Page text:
For one night, Safeco Field was the yellowest place on earth – and neither Felix Hernandez nor the Seattle Mariners wanted to be anywhere else.
What began as a celebration of perfection turned into another gritty pitching performance, with a four-run seventh inning that lifted the Seattle Mariners to their seventh consecutive victory – a 5-1 decision over the Cleveland Indians.
No, Felix wasn’t perfect this time. Just very, very good.
And the Mariners, the American League’s hottest team since the All-Star break, are feeling right there with him.
“Before the game, walking from the bullpen to the dugout with Felix, I was looking at all the fans, and when he waved to them how much louder they got,” catcher John Jaso said. “And I was thinking, ‘This is how major league games should be.’ ”
A crowd of 39,204 – nearly all of them wearing bright yellow T-shirts commemorating Felix’s perfect game last week – came in hopes of seeing history.
What they got, instead, was a game filled with marvelous defensive plays, clutch hits and yes, dramatic moments from the mound.
“There was a lot of emotion out there, the place was electric,” Mariners manager Eric Wedge said.
As for the man those fans came to cheer?
“I got chills walking to the dugout,” Hernandez said. “Wow. I really appreciate the fans in Seattle. And this team, we are playing the right way. I’m seeing offense, defense – everything.”
Felix jumped ahead in the count 0-2 to the first Indians hitter of the night, Jason Kipnis, then allowed a hit. The crowd groaned.
“It didn’t faze Felix,” Jaso said. “That’s the kind of guy he is. Nothing fazes him.”
For five innings, Hernandez and Cleveland starter Roberto Hernandez – the pitcher formerly known as Fausto Carmona – matched zeroes.
Then outfielder Eric Thames hammed his sixth home run, and second in as many nights, for a 1-0 lead. Two innings later, ex-Mariner Casey Kotchman singled home the tying run.
Felix got out of trouble in the seventh, then watched from the dugout as his teammates – who had all of one hit to that point – dropped the hammer on the Indians.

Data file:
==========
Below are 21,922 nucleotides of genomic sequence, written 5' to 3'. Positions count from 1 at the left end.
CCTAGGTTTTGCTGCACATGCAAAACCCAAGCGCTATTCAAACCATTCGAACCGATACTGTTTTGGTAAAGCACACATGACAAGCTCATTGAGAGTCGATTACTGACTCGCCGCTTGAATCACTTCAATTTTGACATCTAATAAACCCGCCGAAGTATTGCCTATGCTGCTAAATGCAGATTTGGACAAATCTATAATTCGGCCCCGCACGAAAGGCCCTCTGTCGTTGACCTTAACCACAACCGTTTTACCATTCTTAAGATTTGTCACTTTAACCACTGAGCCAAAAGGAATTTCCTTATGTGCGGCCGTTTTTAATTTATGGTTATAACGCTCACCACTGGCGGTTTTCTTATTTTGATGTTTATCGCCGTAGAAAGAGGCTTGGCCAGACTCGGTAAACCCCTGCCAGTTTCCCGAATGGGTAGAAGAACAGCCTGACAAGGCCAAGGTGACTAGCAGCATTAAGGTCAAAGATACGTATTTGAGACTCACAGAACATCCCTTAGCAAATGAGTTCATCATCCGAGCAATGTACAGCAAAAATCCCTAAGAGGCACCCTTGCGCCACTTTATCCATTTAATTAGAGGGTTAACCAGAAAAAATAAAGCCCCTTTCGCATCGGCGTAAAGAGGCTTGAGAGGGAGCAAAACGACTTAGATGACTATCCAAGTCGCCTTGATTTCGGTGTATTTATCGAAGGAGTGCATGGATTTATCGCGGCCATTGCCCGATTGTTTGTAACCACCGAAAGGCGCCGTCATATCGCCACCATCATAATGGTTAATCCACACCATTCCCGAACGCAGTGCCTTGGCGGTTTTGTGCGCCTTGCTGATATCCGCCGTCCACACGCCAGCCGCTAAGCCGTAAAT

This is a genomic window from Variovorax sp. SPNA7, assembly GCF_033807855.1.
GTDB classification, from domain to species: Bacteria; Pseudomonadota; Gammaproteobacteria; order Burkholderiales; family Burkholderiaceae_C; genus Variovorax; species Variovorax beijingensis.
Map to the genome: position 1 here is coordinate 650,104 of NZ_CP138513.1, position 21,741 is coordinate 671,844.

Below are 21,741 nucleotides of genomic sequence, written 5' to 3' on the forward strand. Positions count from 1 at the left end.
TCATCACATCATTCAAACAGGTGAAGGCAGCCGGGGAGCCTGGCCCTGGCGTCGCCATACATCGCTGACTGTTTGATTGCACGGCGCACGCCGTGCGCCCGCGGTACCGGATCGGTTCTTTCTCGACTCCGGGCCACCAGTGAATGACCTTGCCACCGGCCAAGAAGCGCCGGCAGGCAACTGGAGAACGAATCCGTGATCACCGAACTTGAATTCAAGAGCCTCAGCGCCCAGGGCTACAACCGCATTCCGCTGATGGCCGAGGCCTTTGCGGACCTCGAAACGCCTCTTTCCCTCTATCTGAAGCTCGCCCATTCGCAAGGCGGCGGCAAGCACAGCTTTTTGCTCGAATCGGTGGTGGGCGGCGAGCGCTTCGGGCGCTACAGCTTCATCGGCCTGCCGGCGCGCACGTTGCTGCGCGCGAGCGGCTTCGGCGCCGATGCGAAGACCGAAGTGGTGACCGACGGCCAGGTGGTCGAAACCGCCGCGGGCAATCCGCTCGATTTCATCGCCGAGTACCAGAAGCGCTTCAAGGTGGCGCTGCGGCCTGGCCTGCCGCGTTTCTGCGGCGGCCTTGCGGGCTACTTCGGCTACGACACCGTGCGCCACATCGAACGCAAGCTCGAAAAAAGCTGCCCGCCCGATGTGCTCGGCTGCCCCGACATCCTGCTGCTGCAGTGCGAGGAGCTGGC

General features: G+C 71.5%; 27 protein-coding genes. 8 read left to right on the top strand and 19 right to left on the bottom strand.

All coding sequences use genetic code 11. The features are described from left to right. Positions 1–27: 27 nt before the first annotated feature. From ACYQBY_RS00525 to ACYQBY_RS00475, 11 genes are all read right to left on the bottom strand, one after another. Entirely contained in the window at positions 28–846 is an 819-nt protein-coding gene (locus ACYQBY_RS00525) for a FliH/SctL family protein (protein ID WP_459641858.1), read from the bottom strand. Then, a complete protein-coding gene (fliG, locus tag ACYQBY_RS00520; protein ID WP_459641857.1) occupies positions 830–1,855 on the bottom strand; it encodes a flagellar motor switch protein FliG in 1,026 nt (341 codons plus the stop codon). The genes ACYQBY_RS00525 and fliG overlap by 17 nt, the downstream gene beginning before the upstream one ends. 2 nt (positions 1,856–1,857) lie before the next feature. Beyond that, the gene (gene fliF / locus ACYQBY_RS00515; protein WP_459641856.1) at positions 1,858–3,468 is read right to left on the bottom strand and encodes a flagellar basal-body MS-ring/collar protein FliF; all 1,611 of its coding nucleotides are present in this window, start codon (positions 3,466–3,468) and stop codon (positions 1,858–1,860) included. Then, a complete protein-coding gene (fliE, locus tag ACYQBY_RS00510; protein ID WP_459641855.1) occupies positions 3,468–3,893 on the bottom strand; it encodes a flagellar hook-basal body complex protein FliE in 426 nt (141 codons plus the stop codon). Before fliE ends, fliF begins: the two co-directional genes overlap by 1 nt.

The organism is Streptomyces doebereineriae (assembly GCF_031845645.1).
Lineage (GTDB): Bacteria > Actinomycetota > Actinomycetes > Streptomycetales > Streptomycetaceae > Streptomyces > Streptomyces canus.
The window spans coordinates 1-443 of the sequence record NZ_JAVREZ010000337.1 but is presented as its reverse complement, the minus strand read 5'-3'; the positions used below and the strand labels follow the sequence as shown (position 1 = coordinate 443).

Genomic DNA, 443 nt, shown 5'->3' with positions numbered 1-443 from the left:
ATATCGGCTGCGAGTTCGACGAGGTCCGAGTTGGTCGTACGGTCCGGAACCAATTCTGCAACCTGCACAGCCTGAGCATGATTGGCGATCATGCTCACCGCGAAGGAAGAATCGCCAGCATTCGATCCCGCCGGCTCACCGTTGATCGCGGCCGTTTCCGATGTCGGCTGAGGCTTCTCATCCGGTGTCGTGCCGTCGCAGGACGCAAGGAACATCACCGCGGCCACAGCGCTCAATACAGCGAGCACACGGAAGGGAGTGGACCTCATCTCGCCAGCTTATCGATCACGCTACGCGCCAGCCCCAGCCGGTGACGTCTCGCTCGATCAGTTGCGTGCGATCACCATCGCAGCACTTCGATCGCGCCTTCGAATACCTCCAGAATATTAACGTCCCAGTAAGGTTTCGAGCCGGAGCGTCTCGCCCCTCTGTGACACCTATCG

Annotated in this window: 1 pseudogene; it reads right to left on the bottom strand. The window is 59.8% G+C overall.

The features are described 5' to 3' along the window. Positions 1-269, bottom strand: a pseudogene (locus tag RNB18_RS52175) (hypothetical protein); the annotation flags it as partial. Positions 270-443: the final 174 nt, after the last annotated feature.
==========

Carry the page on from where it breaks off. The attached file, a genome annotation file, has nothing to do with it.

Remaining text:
Michael Saunders walked, Kyle Seager singled him to third base and Jaso doubled to left-center field, putting Seattle ahead, 2-1.
“I don’t know what the pitch was, tell you the truth; something breaking down and away,” Jaso said. “I’d rolled over something like it the last at-bat, and I wasn’t going to do that again. I stayed right on it.”
Cleveland went to reliever Esmil Rogers, a tough right-hander, to face the right-handed-hitting rookie, Jesus Montero – a man in a 1-for-22 slump.
On a 2-1 pitch, Montero lined his 13th home run, into the upper deck in left field.
“I hit the ball and it went out so fast I lost it,” Montero said. “Then I saw them trying to catch it in the upper deck and I thought, ‘Thank God.’
“Felix is King Felix, and these fans came out to see him tonight, and I was happy to help him win a game. We play as a team, but Felix is special.”
Shortstop Brendan Ryan echoed that.
“Felix gave this crowd everything they wanted, minus a perfect game,” Ryan said. “It’s fun baseball. We come to the park feeling we can win every game. We’re having a pretty amazing second half.”
Seattle is 24-13 since the break, a .649 winning percentage that has the Mariners and their fans checking the American League wild-card standings.
“That’s fine, I don’t mind them doing that,” Wedge said. “I have to go game-to-game, though.”
So does Felix, who pitches every fifth day and has run his season record to 12-5, his earned-run average to 2.54. Along the way he has rolled out an eight-game personal winning streak, the second longest of his career.
With two outs in the eighth inning, Felix had thrown 105 pitches. There were two men on base, one on an error, the other on a walk. Wedge came out to get him.
“I figured the fans would either boo me or cheer him,” Wedge said, “and they cheered Felix.”
All 39,204 stood, and Felix returned their affection, doffing his cap to all fields.
Rookie Lucas Luetge got the last four outs for his second save.
The Mariners went home with a 60-64 record. Their fans went home with yellow T-shirts.
Everyone but the Indians went home firstname.lastname@example.org blog.thenewstribune.com/mariners @LarryLaRue